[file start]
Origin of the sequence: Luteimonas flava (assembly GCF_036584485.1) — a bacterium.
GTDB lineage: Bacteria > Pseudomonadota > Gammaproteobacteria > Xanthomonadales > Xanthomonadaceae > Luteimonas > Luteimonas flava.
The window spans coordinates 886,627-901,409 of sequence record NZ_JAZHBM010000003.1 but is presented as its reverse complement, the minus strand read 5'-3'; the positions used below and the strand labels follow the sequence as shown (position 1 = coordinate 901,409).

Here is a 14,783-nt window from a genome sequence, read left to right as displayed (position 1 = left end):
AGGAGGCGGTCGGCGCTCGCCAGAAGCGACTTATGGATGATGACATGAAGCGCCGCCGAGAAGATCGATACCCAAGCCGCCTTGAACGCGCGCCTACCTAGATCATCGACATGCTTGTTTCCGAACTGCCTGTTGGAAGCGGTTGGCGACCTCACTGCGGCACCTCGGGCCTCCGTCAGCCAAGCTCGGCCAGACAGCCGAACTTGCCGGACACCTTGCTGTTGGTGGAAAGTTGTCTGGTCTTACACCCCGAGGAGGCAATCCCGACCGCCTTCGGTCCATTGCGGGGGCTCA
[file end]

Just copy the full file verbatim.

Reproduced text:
Origin of the sequence: Luteimonas flava (assembly GCF_036584485.1) — a bacterium.
GTDB lineage: Bacteria > Pseudomonadota > Gammaproteobacteria > Xanthomonadales > Xanthomonadaceae > Luteimonas > Luteimonas flava.
The window spans coordinates 886,627-901,409 of sequence record NZ_JAZHBM010000003.1 but is presented as its reverse complement, the minus strand read 5'-3'; the positions used below and the strand labels follow the sequence as shown (position 1 = coordinate 901,409).

Here is a 14,783-nt window from a genome sequence, read left to right as displayed (position 1 = left end):
AGGAGGCGGTCGGCGCTCGCCAGAAGCGACTTATGGATGATGACATGAAGCGCCGCCGAGAAGATCGATACCCAAGCCGCCTTGAACGCGCGCCTACCTAGATCATCGACATGCTTGTTTCCGAACTGCCTGTTGGAAGCGGTTGGCGACCTCACTGCGGCACCTCGGGCCTCCGTCAGCCAAGCTCGGCCAGACAGCCGAACTTGCCGGACACCTTGCTGTTGGTGGAAAGTTGTCTGGTCTTACACCCCGAGGAGGCAATCCCGACCGCCTTCGGTCCATTGCGGGGGCTCA